L’huitre du sénégal mangera le pain tricolore. The Senegalese oyster will eat the tricolor bread. –cadavre exquis

So why, less than ten years short of the new millennium, do we reenact this early twentieth-century game? In retrospect of “The Return of the Cadavre Exquis,” experimental intentions come forward, but initially we played in pious keeping with orthodox surrealism. Because it’s fun.

If there is one activity in Surrealism which has most invited the derision of imbeciles, it is our playing of games…Although as a defensive measure we sometimes described such activity as “experimental” we were looking to it primarily for entertainment, and those rewarding discoveries it yielded in relation to knowledge only came later. — André Breton, 195411



“All our collaborators must be handsome so we can publish their portraits.” –Réné Magritte12

As a joint venture, collaboration defies logic: the whole is not equal to the sum of its parts. The total picture stands to topple over if the cadavre exquis is all earrings or individual organs fail to communicate. Rather, collaboration is a dialectical process. What is shared counts as much as that which has been withheld? The creative outcome of a successful collaboration is a new work, independent of any single contribution. In a collaboration by Christian Marclay, Olivier Mosset, and Alix Lambert, a pair of sutured lips, two green stripes, and a pair of legs cemented into one clay foot yields an image of thwarted expression, an evocation of censorship not one of its parts belie (p. 55).

So good-natured by name, collaboration is not entirely generous in spirit.13 Like Lex Luther, it calls for the death of the artist-superman. Listening for the collective voice, collaboration reproduces the interpretive and communicative aspects of art at the very level of its creation. Authenticity also takes a flying leap. Trespassing time and authorship, Marcel Duchamp drew a moustache on the Mona Lisa, making Leonardo da Vinci an unwitting accomplice to this collaborative work of art. Here we find Aubrey Beardsley, Constantin Brancusi, Gustave Courbet, Ezra Pound, and unknown Rajasthani artist as well as Duchamp himself, among the many drawn into cahoots with the creators of contemporary cadavres exquis.

Bypassing the author can create quite a snarl. The challenge in collaboration is striking that delicate balance between retaining containment and relinquishing control. Ironically, the mechanism which seems to keep collaboration healthy is competition. It is, in part self-conscious measure that accounts for the metamorphosis of the surrealist cadavres exquis from the pure noodlings that first appeared in the October 1927 issue of la Révolution surréaliste into the considerably more engaging works of art that these collaborations eventually produced.14



Collage was the surrealists’ umbrella aesthetic, sheltering a diversity of practices, from painting and poetry to the cadavre exquis. As a collection of things jumbled and juxtaposed, collage captured the experience of an aimless wander through crowded city streets and desolate alley ways. But collage was not about getting lost. Rather, it was a practice that required the purposeful selection, arrangement, and affixing of images. Collage-making was about looking, about locating the dream-image in the everyday.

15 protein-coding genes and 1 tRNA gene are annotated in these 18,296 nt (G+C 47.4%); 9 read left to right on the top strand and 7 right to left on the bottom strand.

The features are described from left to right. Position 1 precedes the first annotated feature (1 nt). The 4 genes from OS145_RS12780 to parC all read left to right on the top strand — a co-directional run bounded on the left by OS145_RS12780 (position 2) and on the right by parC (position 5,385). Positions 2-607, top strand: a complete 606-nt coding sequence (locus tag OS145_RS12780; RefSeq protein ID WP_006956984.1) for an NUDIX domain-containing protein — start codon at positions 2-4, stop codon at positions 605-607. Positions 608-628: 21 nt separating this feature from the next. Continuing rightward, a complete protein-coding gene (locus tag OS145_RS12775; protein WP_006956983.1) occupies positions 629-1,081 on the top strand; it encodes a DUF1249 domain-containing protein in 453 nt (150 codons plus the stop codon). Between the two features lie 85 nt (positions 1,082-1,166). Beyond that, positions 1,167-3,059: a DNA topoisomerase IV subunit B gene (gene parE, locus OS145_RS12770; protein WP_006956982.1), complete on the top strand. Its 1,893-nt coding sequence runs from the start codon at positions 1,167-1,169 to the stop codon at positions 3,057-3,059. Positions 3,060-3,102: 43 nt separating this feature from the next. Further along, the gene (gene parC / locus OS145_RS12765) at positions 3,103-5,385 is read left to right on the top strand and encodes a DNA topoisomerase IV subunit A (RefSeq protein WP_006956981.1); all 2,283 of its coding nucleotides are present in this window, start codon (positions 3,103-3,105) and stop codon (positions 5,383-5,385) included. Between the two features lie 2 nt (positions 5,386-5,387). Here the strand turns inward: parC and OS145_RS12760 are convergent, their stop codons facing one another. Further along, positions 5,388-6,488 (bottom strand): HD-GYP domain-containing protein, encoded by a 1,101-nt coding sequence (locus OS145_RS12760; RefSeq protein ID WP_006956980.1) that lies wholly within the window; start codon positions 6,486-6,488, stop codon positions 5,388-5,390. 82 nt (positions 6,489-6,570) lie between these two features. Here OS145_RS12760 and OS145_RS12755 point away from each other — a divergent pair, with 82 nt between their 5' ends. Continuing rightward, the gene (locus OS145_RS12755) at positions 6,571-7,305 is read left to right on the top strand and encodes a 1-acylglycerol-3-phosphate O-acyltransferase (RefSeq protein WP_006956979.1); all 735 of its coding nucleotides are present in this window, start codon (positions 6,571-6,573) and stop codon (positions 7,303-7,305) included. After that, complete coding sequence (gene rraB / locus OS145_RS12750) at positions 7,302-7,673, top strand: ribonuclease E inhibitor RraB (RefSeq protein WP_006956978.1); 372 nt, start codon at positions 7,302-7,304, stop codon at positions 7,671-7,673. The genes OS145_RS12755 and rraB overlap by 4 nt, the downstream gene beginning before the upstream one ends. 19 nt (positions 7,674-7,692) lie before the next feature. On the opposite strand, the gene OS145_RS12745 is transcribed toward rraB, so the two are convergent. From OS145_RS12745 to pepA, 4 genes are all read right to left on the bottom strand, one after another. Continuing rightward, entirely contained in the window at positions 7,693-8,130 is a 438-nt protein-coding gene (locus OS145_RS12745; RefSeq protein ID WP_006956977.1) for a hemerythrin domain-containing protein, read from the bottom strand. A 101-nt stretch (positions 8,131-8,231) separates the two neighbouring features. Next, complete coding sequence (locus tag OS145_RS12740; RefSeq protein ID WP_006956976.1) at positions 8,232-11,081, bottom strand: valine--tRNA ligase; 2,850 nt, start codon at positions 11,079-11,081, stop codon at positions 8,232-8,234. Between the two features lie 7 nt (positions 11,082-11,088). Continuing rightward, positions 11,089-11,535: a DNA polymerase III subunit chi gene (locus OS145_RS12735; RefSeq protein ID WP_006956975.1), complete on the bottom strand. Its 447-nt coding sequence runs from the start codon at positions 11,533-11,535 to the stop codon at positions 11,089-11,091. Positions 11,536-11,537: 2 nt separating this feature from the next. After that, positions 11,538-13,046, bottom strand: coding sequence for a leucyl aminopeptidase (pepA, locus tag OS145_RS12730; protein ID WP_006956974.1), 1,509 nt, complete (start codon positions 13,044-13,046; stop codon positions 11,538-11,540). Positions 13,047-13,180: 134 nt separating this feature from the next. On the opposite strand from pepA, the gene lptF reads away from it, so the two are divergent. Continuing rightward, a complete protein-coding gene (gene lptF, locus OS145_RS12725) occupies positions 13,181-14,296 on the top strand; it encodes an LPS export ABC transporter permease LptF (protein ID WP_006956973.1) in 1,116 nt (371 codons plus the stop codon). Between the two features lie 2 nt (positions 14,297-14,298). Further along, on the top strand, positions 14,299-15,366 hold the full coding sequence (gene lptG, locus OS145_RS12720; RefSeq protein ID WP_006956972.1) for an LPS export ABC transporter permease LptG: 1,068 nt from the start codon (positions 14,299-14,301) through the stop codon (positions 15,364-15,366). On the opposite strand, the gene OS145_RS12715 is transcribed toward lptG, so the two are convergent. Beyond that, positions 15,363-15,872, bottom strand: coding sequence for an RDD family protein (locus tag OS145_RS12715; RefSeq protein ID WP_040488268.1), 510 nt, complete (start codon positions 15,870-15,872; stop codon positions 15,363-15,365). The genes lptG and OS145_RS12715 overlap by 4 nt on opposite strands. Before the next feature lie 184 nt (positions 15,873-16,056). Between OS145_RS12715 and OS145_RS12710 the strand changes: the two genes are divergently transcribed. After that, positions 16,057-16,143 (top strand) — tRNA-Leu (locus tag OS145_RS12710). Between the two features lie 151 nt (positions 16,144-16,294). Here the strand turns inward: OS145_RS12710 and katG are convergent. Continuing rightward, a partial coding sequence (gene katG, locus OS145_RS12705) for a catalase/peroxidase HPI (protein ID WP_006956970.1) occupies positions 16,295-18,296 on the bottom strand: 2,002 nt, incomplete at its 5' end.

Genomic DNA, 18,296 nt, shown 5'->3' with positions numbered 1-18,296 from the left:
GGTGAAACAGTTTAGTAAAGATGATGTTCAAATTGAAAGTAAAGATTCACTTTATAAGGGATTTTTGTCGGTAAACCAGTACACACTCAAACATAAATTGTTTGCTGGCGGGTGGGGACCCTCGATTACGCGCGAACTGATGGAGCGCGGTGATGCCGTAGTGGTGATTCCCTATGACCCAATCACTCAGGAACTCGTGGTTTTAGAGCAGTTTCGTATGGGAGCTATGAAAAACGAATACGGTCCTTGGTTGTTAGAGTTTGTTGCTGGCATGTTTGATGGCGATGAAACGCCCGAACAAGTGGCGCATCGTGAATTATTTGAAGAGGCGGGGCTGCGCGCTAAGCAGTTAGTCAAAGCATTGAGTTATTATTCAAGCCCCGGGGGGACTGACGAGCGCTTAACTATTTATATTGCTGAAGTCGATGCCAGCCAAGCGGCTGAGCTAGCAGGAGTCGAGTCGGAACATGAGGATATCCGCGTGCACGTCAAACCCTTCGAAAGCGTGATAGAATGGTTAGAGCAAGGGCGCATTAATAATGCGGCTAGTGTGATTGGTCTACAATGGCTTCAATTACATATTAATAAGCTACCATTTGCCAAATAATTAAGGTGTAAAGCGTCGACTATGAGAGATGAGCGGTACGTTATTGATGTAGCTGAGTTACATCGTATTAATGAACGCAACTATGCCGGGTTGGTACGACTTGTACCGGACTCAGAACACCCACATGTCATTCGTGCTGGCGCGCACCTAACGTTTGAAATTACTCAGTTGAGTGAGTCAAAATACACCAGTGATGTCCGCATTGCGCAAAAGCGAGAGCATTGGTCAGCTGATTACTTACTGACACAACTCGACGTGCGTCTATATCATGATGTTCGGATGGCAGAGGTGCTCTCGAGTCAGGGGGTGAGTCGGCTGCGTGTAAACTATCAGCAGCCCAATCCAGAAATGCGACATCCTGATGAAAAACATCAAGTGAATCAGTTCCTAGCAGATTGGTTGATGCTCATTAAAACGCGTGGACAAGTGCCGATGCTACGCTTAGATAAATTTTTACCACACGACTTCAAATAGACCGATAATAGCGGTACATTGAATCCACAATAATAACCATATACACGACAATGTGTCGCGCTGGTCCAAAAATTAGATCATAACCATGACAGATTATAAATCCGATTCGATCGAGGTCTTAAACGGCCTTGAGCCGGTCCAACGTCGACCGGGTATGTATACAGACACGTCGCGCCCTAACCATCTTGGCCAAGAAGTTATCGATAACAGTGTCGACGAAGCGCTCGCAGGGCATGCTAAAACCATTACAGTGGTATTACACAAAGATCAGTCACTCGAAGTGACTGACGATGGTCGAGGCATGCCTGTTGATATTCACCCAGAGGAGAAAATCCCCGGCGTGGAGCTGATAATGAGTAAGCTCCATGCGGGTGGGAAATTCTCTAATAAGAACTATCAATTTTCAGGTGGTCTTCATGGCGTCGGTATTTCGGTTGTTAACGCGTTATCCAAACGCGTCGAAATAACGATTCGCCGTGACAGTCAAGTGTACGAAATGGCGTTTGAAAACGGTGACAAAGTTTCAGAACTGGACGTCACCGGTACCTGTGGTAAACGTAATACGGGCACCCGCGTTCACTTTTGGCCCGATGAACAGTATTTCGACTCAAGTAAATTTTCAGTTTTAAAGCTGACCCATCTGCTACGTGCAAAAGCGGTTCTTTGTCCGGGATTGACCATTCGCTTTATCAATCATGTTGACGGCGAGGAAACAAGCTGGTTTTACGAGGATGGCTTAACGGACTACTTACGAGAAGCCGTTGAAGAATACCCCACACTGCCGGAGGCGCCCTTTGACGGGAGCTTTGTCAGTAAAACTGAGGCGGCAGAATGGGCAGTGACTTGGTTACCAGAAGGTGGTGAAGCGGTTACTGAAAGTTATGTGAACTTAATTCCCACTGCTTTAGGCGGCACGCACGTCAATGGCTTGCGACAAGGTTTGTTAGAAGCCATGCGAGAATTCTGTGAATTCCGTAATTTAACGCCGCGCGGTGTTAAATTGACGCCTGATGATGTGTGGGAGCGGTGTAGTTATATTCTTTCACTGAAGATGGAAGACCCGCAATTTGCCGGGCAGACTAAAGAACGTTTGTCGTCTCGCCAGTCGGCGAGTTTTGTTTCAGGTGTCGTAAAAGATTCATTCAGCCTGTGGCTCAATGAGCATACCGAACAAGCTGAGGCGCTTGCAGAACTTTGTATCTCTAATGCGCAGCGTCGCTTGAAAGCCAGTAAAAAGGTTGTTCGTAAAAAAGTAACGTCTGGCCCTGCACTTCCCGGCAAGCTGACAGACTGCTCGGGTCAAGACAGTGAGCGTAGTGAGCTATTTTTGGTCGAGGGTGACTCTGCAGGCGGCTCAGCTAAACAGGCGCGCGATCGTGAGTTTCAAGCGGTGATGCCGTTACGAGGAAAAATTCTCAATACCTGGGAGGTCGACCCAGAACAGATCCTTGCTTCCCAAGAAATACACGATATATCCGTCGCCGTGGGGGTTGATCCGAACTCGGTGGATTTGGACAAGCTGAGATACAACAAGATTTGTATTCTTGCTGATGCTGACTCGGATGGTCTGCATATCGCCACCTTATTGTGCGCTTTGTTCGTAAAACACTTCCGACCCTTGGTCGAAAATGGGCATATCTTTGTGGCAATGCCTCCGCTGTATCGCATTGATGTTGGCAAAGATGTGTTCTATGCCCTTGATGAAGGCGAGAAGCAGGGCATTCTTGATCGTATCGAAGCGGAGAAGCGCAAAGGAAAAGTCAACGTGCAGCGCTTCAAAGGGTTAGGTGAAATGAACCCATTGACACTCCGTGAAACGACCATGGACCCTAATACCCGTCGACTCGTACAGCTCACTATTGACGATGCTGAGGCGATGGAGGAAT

Although faithful in spirit to the principle of collage, the surrealists often bypassed the process of affixing images for the seamless effects achieved through photography, either in-camera or during the printing process. Compositions of trimmed snips of paper, whose cut edges openly displayed the marks of their making, were more expressive of the cacophony of dada. The surrealist, on the other hand, effectively subsumed collage within the technology of photography. As the given automatic eye, the camera offered a range of techniques through which an image could be altered, for example, by doubling, flipping, and solarizing the negative. While the dadaists were indifferent to the power of photography’s apparent objectivity, the surrealists were seduced by the uncanny “realness” generated by the manipulated photography.

Le vapeur ailée séduit l’oiseau fermé a clé. Winged steam seduced the locked up bird. – cadavre exquis

Relegated to the periphery, hands-on collage nonetheless remained a central and reigning principle of surrealist practice. It became integral to the popular surrealist diversion cadavre exquis. Early examples of the game, composed entirely of drawing, were superseded by more elaborate works augmented by the addition of bits of paper and ephemera clipped from magazines, catalogues, and photographs. Cadavre exquis was a curiosity to the surrealists precisely because it laid bare the workings of collage. In the preface to an exhibition catalogue of Max Ernst’s photo collages, Breton described the process of making collage as “attaining two widely separate realities without departing from the realm of our experience, of bringing them together and drawing a spark from their contact.”15

Governed by chance, cadavre exquis playfully tested collage, fanning a gentle breeze to the match struck between images. Failures were as instructive and as pleasurable as successes.